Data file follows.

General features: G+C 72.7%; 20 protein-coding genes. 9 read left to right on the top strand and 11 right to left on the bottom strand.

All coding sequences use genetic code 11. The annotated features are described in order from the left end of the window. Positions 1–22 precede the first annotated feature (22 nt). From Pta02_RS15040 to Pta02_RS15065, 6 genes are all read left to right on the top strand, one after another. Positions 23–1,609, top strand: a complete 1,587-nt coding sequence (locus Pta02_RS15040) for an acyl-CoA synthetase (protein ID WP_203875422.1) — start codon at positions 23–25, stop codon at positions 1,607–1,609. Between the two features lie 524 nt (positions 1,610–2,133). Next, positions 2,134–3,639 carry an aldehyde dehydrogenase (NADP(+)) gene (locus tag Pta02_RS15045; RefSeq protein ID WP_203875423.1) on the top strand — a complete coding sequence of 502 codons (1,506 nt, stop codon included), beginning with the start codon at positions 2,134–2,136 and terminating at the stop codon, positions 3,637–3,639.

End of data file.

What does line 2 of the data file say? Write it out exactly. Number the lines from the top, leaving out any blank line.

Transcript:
All coding sequences use genetic code 11. The annotated features are described in order from the left end of the window. Positions 1–22 precede the first annotated feature (22 nt). From Pta02_RS15040 to Pta02_RS15065, 6 genes are all read left to right on the top strand, one after another. Positions 23–1,609, top strand: a complete 1,587-nt coding sequence (locus Pta02_RS15040) for an acyl-CoA synthetase (protein ID WP_203875422.1) — start codon at positions 23–25, stop codon at positions 1,607–1,609. Between the two features lie 524 nt (positions 1,610–2,133). Next, positions 2,134–3,639 carry an aldehyde dehydrogenase (NADP(+)) gene (locus tag Pta02_RS15045; RefSeq protein ID WP_203875423.1) on the top strand — a complete coding sequence of 502 codons (1,506 nt, stop codon included), beginning with the start codon at positions 2,134–2,136 and terminating at the stop codon, positions 3,637–3,639.